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Review of One Thing I Know
Post by Jachike Samuelson » 17 Dec 2021, 12:01
[Following is an official review of "One Thing I Know" by Paul Bowering

America is at war—a political war that has given rise to different tensions, as portrayed in this little book. The core message of One Thing I Know is as clear as day: the presidential election of November 3, 2020, was rigged. But beyond that, it shines the light on the broader ways America is divided politically by touching on serious issues, such as big media and tech, censorship, political loyalty, election fraud, cultural and individual values, etc. This book will be a classic in time, mainly because it is presented as a graphic story/poem. A fair warning, though: this book might upset you if your political views are left-leaning.

This book was a fun read for me because of the subject matter. But beyond that, I like that Paul Bowering decided to present his writing in picture book style, perhaps in hopes of dampening the tension his words may cause. This book is proof that American politics is a hot-button topic worldwide; Paul keeps an eye on the country's political landscape from Canada, and I do the same from Nigeria. American politics is undoubtedly one of the easiest conversation starters.

Speaking of the illustrations—I'm guessing they were done by Carson Bowering, the other name on the book's cover—each drawing was rich in detail and direct in its message. The book cover was one of my favorites: it pictured the blue and red donkey and elephant and hand-held signs of some States that played a crucial part in the election process. Another image showed an electronic voting machine, with a message on its screen asking a voter if he really wanted to vote for Trump—the two answer buttons for the question both said 'NO' on them. The images cut to the heart of the issue as directly as any words Paul could have used in his writing.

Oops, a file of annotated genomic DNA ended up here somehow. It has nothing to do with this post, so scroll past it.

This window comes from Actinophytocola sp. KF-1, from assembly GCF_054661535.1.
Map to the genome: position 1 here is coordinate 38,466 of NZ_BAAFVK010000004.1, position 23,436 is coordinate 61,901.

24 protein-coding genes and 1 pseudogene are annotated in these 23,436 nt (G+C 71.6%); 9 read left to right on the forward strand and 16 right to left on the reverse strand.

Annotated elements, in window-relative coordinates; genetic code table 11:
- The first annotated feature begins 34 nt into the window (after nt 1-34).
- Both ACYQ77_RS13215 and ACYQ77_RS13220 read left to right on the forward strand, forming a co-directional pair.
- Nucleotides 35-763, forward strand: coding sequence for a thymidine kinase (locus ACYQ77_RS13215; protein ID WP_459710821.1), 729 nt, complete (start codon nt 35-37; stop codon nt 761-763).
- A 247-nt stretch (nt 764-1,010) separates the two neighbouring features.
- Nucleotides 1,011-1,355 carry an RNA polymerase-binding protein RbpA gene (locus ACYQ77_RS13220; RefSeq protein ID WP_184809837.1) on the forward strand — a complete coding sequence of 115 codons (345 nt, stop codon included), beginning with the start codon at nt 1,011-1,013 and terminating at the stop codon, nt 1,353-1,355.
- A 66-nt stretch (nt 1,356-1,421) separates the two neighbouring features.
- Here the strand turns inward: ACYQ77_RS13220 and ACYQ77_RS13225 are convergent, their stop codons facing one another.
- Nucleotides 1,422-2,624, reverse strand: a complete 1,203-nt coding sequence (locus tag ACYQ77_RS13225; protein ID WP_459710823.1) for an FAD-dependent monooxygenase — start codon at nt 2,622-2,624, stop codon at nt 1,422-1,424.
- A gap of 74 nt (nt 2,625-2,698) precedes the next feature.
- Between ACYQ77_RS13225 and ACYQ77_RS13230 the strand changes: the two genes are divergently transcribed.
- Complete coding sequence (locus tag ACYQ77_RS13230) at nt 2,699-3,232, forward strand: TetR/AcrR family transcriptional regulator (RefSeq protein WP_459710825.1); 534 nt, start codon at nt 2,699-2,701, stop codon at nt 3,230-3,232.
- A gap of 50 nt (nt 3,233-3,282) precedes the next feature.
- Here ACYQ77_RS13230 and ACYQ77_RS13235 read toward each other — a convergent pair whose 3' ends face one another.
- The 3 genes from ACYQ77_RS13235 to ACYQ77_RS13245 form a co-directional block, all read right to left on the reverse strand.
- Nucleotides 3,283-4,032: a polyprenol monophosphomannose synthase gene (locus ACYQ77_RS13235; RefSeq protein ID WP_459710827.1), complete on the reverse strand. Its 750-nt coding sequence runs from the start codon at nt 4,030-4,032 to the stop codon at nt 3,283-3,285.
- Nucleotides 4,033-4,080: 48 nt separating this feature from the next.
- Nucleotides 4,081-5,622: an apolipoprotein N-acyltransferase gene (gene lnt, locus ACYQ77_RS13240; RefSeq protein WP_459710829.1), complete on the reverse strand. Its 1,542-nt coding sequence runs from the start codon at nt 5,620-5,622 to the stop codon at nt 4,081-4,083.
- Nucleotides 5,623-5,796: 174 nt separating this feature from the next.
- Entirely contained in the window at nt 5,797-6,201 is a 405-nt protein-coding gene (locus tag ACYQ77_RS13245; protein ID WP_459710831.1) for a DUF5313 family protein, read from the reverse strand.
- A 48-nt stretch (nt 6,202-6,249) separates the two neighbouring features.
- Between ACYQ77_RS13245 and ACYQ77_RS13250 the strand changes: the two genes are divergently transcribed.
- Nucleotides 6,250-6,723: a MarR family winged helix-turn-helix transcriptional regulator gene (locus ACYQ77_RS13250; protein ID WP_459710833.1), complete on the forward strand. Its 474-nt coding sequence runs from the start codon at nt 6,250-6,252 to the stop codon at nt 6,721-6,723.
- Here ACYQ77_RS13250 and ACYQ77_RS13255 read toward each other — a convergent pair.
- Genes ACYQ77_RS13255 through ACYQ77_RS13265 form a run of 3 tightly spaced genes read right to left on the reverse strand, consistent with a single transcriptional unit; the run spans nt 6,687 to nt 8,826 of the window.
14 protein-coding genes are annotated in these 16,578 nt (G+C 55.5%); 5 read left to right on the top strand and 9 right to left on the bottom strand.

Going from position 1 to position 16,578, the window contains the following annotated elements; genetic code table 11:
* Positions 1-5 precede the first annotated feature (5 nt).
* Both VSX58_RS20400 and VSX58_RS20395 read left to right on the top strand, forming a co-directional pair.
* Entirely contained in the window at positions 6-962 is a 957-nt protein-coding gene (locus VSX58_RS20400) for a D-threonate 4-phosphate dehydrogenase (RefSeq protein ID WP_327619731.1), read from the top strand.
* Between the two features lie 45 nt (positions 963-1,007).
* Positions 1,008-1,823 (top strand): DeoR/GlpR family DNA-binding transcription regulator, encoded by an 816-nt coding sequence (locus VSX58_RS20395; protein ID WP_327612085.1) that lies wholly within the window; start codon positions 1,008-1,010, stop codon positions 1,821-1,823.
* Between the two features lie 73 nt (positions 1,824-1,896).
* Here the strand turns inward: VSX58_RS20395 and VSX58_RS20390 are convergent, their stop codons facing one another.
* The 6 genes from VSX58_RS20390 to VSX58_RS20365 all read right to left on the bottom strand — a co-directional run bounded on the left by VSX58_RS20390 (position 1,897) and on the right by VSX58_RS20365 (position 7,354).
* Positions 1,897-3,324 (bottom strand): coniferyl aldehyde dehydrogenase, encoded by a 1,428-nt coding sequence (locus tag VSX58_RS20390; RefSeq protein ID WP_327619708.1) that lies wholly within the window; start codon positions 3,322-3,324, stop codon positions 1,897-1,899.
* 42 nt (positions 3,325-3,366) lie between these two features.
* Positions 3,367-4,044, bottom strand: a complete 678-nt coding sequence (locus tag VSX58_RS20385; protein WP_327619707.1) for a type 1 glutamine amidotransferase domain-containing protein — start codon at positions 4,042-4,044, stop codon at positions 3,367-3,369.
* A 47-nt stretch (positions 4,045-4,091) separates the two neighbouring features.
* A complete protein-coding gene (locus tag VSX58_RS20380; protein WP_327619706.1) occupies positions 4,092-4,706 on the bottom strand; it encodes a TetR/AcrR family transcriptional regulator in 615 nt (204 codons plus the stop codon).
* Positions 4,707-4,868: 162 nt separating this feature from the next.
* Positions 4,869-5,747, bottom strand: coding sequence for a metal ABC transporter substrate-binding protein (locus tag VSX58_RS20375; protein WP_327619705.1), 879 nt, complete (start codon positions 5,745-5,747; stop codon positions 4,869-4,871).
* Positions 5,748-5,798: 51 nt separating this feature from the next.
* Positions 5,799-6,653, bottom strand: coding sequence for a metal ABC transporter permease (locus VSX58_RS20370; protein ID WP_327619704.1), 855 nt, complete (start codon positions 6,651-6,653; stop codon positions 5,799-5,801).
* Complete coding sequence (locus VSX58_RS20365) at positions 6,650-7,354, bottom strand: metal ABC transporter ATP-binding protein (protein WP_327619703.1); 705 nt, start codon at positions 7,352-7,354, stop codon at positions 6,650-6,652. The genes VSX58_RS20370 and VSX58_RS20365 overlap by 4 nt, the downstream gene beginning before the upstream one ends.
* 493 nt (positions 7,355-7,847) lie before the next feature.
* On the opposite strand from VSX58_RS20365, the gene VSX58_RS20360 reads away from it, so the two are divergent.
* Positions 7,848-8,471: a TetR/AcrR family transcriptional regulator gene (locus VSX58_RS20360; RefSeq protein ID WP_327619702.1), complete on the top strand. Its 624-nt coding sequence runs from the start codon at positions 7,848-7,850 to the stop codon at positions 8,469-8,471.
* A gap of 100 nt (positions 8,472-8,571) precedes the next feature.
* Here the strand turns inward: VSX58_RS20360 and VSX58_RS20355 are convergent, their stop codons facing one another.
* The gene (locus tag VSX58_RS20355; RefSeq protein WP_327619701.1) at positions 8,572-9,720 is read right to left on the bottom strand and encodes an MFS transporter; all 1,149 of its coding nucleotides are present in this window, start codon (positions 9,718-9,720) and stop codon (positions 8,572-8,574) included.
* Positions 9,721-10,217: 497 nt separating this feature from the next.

Speaking of writing, the author chose to write this book in poetry format. His rhyme schemes were beautiful and presented in a playful font. While Paul made sure this book's visuals were relaxed and fun, his words were direct and uncompromising: he highlighted the human errors in Antrim that were swept under the rug, the tinkering with voting machines, the delay in counting votes, dishonest counters, the sudden swing to the let's advantage, and more. He also pointed the finger at the likes of Don Lemon, Chris Cuomo, Zuckerberg, Jack Dorsey, and YouTube. He alleged that these CEOs and media personalities used their money and platforms to snuff out any Republican-leaning political dissent online and aid the Democratic agenda.

This book is a short read—about 45 pages, each with approximately four lines—but its words are designed to cause a considerable stir in political debates and discussions for years to come. There was nothing to dislike about this book. The poetry format, the self-explanatory illustrations, and the directness of the message were perfectly executed. I also found only one grammatical problem, which means the book was professionally well edited. I rate it a perfect 4 out of 4 stars and recommend it to lovers of American politics who are right-leaning or can keep an open mind about political matters.

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